Royal Dutch Shell Group .com Rotating Header Image

Is it worth it for Shell and BG to do a deal?


Screen Shot 2015-12-16 at 18.10.22

Fiona Walsh: 16 Dec 2015

When Royal Dutch Shell launched its blockbuster £47 billion (€65 billion) bid for BG, oil was changing hands on energy markets at about $60 a barrel and the price was forecast to rise to $70.

Nine months later benchmark Brent crude has slid to a seven-year low below $40 a barrel. So the value of Shell’s shares and cash offer for BG has been cut from £47 billion in April to £35 billion. So do the economics of a deal that would have created a business valued at more than £200 billion still add up?

News on Monday that the takeover had cleared its final regulatory hurdle should have marked the end of the last real obstacle to the deal. But, as the oil price slides, investors are getting nervous. David Cumming, head of equities at Standard Life Investments, is one of the few institutional investors prepared to speak.

On Monday he said the move no longer makes financial sense. In his view – and as a Top 20 shareholder in both companies, Standard Life has a serious interest in the outcome – with oil at $40, it will be “very difficult to make the deal work”.

Increasing pressure

He believes Shell will come under increasing pressure to explain how the sums stack up in the current environment. When it launched its bid, Shell’s assumptions for the price of Brent were $67 for 2016, rising to $75 in 2017 and $90 for 2018 to 2020. Those look too optimistic now.

There was more bad news yesterday as ratings agency Moody’s slashed its 2016 oil price forecast by $10 to $43 a barrel. It highlighted global oversupply and the prospect of more oil flooding onto the market with the lifting of sanctions against Iran.

By 2020, the price will have picked up to $63 for Brent, Moody’s predicts, but that is still nowhere near the $115 peak reached last year.

In an effort to allay investors’ concerns, Shell said it would axe a further 2,800 jobs from the combined group – 3 per cent of the workforce – on top of the 7,500 job cuts in the pipeline at Shell. The group reiterated its target of $3.5 billion of cost savings and said it would consolidate offices of the two companies in certain locations around the world “where practical”. There will be a “comprehensive review” of locations in the UK in 2016, the company said.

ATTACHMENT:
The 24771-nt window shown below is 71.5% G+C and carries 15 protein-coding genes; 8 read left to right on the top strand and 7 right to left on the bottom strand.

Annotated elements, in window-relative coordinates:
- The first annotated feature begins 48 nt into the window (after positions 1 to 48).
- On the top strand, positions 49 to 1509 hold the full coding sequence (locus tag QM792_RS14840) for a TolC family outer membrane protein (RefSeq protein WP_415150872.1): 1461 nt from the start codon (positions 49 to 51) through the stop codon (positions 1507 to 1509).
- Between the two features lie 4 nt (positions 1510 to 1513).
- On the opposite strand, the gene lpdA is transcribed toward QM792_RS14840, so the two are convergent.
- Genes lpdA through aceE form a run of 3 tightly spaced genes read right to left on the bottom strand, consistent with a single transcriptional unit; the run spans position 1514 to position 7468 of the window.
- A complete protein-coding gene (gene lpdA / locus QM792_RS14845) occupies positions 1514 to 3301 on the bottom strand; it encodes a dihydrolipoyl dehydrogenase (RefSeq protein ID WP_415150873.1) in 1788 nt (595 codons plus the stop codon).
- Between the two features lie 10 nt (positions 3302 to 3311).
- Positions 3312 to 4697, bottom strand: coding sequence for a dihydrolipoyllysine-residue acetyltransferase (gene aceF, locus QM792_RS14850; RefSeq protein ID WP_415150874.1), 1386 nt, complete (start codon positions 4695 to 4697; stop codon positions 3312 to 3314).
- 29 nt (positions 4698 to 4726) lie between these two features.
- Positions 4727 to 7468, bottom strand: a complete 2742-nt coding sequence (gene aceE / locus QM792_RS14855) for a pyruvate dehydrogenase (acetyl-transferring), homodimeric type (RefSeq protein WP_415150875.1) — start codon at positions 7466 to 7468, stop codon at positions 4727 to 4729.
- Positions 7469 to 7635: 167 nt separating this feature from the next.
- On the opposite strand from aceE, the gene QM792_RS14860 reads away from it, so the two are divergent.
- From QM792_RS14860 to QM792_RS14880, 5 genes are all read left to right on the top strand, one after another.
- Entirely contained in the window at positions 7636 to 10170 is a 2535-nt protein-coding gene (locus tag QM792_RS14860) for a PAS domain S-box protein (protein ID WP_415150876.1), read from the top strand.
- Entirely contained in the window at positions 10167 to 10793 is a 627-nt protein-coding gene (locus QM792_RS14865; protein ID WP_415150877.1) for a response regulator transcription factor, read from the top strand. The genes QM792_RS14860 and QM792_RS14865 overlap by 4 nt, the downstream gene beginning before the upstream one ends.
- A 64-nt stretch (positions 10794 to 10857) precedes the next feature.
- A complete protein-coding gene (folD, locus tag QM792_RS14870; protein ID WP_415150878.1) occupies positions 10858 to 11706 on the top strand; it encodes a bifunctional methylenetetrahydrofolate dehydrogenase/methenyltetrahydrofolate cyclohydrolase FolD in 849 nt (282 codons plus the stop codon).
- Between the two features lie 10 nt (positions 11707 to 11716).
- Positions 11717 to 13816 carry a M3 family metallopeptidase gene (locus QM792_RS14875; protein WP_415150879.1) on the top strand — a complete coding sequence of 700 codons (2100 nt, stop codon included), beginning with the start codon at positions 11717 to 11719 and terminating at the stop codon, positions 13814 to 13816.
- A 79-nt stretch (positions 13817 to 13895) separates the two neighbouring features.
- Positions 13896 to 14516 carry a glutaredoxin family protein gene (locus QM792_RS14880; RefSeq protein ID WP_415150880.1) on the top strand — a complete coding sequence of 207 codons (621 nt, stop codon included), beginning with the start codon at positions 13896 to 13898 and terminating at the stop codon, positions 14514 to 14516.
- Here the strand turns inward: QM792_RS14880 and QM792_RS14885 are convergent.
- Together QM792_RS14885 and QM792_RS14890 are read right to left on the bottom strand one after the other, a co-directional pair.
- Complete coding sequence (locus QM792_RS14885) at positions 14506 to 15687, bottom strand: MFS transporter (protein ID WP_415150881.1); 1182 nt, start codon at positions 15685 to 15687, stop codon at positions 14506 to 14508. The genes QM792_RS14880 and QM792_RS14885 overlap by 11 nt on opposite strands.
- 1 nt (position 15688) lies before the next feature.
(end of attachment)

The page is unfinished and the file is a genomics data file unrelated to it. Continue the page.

Strategic move

Shell chief executive Ben van Beurden is convinced about the merits of taking BG within Shell’s energy empire. The deal is an important strategic move for the Anglo Dutch oil major, he said on Monday, and one that will “make Shell a more profitable and resilient company in a world where oil and gas prices could remain lower for some time”.

The deal remains on course for completion next year, but investors in both companies must give their approval first, with BG requiring 75 per cent approval and Shell a straight majority of 50.1 per cent.

It is rare for deals to be voted down by investors when both boards are in agreement, particularly a deal as advanced as this. But how many times have takeovers been launched only to see the price of the primary product plunge as the transaction slowly works its way through the regulatory approval process?

As Cumming pointed out, there are a number of options: Shell could renegotiate its terms in line with the oil price slide or it could call the deal off altogether, a move that would trigger a break fee of £750 million. It’s a chunky penalty, but relatively insignificant for a company of Shell’s size.

For now, despite Cumming’s concerns, investors appear to be taking a long-term view and look minded to support the takeover. But that could all change should oil take another calamitous lurch downwards in the weeks ahead.

Fiona Walsh is business editor of

SOURCE and its sister non-profit websites,,,,,, and are owned by John Donovan. There is also a Wikipedia feature.

Comments are closed.

%d bloggers like this: